Thursday, May 7, 2009
Thurgood Marshall on SFAS 157
"Alleging that Falstaff Brewing Corp.'s acquisition of the Naragansett Brewing Company in 1965 violated S 7 of the Clayton Act, 38 Stat 731, as amended, 15 USC S 18 [15 USCS S 18], the [US] brought this antitrust suit under the theory that potential competition in the New England beer market may be substantially lessened by the acquisition", US v. Falstaff Brewing Corp., 35 L Ed 2d 475, 478 (1973). "For several years Falstaff publicly expressed its desire for national distribution and after making several efforts in the early 1960's to enter the Northeast by acquisition, agreed to acquire Narragansett in 1965", 479. "In the case before us, Falstaff was not a competitor in the New England market, nor is it contended that its merger with Narragansett represented an entry by a dominant market force. It was urged, however, that Falstaff was a potential competitor so situated that its entry by merger rather than de novo violated S 7", 481. "I share the majority's view that the District Judge erred as a matter of law and that the case must be remanded for further proceedings. I cannot agree, however, with the theory upon which the majority bases the remand", 488, Marshall's concurring opinion. "In the course of a nine-day trial, the Government introduced voluminous evidence to support its potential competition theory. ... The court held that Falstaff 'was not a potential entrant into said market by any means or way other than by said acquisition. ... The District Judge based this conclusion on testimony by Falstaff executive personnel that 'Falstaff had consistently decided not to attempt to enter said market unless it could acquire a brewery with a strong and viable distribution system such as that possessed by Narragansett.' .... I would hold that where, as here, strong objective evidence indicates that a firm is a potential entrant into a market, it is error for the trial judge to rely solely on the firm's subjective prediction of its own future conduct. While such subjective evidence is probative of the issue of potential entry, it is inherently unreliable and must be used with great care. ... Even then, subjective evidence should be preferred only when the objective evidence is weak or contradictory", my emphasis, 490. "The unavoidable problems of proof are compounded in some cases by the relevance of subjective statements of future intent by the management of the acquiring firm. Although not susceptible of precise analysis, the objective conditions of the market may at least be measured and quantified. But there exists no very good way of evaluating a subjective statement by a manager of a firm that the firm does or does not intend to enter a given market at some future date", my empasis, 499. "But it is in the very nature of such evidence that in the usual case, it is not worthy of credit. First, any statement of future intent will be inherently self-serving", my emphasis, 501-2. "It is thus strongly in management's interest to represent that it has no intention of entering de novo--a representation which is not subject to external verification and which is so speculative in nature that it could virtually never serve as a predicate for a perjury charge. ... Thus, in most cases, subjective statements contrary to the objective evidence simply should not be believed", 502.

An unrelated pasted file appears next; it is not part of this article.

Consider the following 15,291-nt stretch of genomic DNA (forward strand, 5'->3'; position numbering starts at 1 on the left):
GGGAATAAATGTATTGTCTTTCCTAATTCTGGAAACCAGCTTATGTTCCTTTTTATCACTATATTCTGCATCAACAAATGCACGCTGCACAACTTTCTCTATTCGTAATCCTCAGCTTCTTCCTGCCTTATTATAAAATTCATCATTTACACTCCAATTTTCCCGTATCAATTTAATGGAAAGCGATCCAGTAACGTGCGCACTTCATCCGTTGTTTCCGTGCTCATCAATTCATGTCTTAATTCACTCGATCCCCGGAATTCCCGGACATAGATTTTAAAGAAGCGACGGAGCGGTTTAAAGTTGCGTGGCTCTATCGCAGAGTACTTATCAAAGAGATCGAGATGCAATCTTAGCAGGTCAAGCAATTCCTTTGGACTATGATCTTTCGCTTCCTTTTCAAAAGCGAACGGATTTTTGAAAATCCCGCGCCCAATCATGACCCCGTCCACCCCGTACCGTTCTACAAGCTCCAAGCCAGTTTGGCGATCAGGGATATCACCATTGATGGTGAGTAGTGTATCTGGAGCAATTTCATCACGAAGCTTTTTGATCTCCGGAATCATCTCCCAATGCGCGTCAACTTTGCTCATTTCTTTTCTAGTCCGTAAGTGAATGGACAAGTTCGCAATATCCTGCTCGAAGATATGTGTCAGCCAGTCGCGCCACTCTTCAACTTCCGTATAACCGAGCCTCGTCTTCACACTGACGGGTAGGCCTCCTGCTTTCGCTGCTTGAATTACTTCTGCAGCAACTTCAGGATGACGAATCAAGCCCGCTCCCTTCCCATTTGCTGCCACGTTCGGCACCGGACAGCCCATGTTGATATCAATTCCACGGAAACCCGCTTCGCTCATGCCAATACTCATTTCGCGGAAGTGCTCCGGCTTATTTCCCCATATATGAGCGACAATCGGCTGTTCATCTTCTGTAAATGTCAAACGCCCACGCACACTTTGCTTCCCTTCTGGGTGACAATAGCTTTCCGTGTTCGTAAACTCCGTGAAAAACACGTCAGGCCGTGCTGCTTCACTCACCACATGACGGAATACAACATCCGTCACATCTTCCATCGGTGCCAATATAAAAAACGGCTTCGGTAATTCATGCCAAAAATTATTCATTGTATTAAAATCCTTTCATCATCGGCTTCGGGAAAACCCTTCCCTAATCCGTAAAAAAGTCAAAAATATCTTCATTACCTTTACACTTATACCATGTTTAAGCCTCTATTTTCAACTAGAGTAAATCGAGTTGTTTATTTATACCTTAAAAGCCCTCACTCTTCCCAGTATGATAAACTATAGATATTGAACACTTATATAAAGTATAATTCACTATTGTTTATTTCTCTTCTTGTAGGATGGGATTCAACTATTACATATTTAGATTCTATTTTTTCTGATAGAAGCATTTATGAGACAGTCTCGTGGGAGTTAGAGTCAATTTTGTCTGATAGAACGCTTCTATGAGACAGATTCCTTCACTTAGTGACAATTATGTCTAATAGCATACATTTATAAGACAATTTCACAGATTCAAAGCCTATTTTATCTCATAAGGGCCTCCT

Thank you Thurgood Marshall for your learned discourse on SFAS 157-e and the Big 87654's expected problems in "auditing" bank clients which apply it. I hereby posthumously elevate you to FASB chairmanship. Deceased, you're better than who we have today. Bank statements of intent are inherently unauditiable. The Big 87654 should disclaim opinions on banks which follow SAFS 157-e. At least three current FASB members had major CPA firm experience. I wonder if any of them audited anything. Barney Frank (BF), a major proponent of the recent SFAS 157 revision, went to Harvard College and Law School. I wonder what he learned there. Not much about evidence apparently.